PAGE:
restricted access Proximalization and Distalization of Sign Movement in Adult Learners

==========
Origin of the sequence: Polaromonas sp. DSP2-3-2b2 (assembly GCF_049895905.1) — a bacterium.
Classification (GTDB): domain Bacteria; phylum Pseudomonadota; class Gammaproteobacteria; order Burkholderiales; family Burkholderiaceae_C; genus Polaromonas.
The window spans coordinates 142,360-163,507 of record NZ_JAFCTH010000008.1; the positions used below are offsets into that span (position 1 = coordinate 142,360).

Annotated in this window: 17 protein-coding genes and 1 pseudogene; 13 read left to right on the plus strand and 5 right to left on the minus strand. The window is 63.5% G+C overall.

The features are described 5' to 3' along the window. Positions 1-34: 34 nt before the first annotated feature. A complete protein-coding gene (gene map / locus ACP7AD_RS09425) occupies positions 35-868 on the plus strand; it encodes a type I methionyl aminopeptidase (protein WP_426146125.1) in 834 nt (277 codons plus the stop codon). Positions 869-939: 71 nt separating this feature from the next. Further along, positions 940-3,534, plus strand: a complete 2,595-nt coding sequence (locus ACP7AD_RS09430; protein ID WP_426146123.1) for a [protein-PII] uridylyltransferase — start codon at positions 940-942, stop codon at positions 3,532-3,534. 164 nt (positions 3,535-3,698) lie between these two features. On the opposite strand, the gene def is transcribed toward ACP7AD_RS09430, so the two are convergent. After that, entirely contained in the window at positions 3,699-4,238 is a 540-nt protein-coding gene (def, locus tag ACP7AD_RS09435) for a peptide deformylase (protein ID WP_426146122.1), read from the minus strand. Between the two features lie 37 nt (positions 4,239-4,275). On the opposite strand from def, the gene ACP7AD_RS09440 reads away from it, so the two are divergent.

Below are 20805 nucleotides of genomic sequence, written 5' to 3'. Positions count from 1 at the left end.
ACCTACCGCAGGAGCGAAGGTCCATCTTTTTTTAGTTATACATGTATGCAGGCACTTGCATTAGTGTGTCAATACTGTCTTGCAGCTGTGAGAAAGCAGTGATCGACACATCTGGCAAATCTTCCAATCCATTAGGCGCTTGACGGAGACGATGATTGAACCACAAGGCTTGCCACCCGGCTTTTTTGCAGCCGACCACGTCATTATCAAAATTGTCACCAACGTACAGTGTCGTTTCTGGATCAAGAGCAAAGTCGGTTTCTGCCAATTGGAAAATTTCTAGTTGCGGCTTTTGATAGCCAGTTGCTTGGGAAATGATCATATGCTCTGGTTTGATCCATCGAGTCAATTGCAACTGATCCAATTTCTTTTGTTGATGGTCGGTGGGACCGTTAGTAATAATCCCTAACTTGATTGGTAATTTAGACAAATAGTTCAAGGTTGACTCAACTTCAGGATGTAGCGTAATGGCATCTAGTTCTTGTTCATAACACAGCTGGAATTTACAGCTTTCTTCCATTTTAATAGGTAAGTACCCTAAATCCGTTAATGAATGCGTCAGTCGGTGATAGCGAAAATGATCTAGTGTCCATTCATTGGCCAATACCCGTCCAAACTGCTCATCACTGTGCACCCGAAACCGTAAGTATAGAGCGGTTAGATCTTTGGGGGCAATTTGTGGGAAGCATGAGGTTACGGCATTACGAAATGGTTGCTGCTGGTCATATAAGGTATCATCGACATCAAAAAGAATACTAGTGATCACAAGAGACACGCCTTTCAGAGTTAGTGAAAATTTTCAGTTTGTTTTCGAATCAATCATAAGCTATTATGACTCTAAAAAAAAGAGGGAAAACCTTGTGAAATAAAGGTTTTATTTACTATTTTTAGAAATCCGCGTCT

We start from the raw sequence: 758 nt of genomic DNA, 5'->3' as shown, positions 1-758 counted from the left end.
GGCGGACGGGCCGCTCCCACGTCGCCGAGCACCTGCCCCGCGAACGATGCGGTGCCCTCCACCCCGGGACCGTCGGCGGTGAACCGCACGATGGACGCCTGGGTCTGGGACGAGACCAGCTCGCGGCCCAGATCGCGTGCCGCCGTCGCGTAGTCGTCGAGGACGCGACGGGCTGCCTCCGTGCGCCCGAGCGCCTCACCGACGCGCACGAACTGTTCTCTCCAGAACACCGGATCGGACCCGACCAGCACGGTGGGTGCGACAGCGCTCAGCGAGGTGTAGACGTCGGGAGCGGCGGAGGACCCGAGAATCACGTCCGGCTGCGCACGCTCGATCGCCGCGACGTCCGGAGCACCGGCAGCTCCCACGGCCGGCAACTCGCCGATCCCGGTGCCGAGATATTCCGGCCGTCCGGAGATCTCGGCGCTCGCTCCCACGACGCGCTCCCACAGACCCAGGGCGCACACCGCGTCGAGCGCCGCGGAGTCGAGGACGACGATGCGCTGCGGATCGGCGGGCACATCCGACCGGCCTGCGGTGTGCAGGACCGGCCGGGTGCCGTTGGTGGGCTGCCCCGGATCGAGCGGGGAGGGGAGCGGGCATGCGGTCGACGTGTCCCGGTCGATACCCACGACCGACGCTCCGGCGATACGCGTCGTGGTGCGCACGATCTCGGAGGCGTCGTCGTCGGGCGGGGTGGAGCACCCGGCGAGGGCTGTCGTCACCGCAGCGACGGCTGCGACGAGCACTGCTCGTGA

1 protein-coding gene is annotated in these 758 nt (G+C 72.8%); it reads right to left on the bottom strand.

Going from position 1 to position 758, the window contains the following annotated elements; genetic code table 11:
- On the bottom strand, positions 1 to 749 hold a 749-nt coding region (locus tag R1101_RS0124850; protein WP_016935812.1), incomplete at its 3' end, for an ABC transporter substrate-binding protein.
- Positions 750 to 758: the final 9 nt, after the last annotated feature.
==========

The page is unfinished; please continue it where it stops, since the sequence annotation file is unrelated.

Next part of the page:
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103 Proximalization and Distalization of Sign Movement in Adult Learners Gene Mirus, Christian Rathmann, and Richard P. Meier The typical situation in which an adult acquires a new language is one in which a hearing individual learns a new spoken language. What is the task that confronts this learner? In addition to acquiring a new vocabulary and new syntactic rules, our learner must learn to articulate any phonological segments that are not in the inventory of his or her first language. He or she must also acquire phonological rules and constraints that are specific to the new language. When a speaker of English learns Spanish as an adult, acquisition of that language is likely to be biased by prior knowledge of English phonology. The English native speaker may have difficulty pronouncing either of the two Spanish r sounds correctly because neither is found in English.1 Similarly, a native Spanish speaker learning English may impose phonological constraints of Spanish onto English. For example, Spanish does not allow words with initial clusters consisting of /sp/ or /st/ (compare English special, Spain, and star with Spanish especial, España, and estrella). Where English begins the word with a consonant cluster, Spanish has an initial vowel followed by /sp/ or /st/. This rule also characterizes the way in which many native Spanish speakers avoid particular initial clusters in English by inappropriately placing an unstressed vowel at the beginning of the word. With increasing frequency, Deaf adults are also confronted by the task of acquiring a second signed language. Their task is exactly comparable to the hearing adult’s acquisition of a second spoken language. But most adult learners of a signed language are probably not Deaf; instead most are hearing. And for most hearing adults, the task of learning a signed language is one in which they must acquire a second language that is also their first We thank Chris Moreland for his assistance with data collection and coding. We also thank Ann Repp for her assistance in analyzing the data that is reported in this chapter. Adrianne Cheek made helpful comments on a draft of this paper. We thank Siegmund Prillwitz Institut für Deutsche Gebärdensprache of the University of Hamburg, for allowing us to use equipment and space. Most especially, we thank the participants in this research project. This work has been supported by a grant (RO1 DC01691) from the National Institute on Deafness and Other Communication Disorders to Richard P. Meier. 1. English does have an alveolar flap, as in the pronunciation of the word butter, that is very similar to the Spanish flapped r. However, the English flap is a noncontrastive allophone of the consonants /t/ and /d/, whereas the Spanish flap is phonemic. 07 (101-119) Chapter 7 5/21/01 3:32 PM Page 103 signed language. For researchers interested in second language acquisition, the adult hearing learner’s situation is an interesting one, especially with regard to the acquisition of the form of signs. Clearly, the hearing adult’s knowledge of English can readily interfere with the acquisition of ASL syntax ; however, not so clear is how English phonology could affect the acquisition of phonological structure in ASL.2 For example, the phonological inventory of English and that of ASL do not overlap. Thus, the task facing the adult hearing learner of ASL is quite stark: He or she must learn to use a new set of articulators for linguistic communication. To gain this ability, the learner must acquire a new motor skill, one that requires the use of the arms and hands as the primary vehicle for conveying meaning. In prior studies of how children and adults acquire motor skills, interesting patterns have been observed. Consider the arms and legs: These are jointed limbs in which certain joints, specifically the shoulder and the hip, are close to the torso whereas other joints, especially those in the hand or foot, are relatively remote from the torso. Since the work of Gesell (1929), it has been observed that infant motor development often proceeds from joints that are close to the torso to those that are far from it. More technically , infant motor development proceeds from proximal to distal articulators . The result is that infants seem to show relatively better control of proximal articulators and frequently use them in tasks in which adults would use more distal articulators. Examples come from the development of walking, in which an infant taking those first steps walks in a stiff...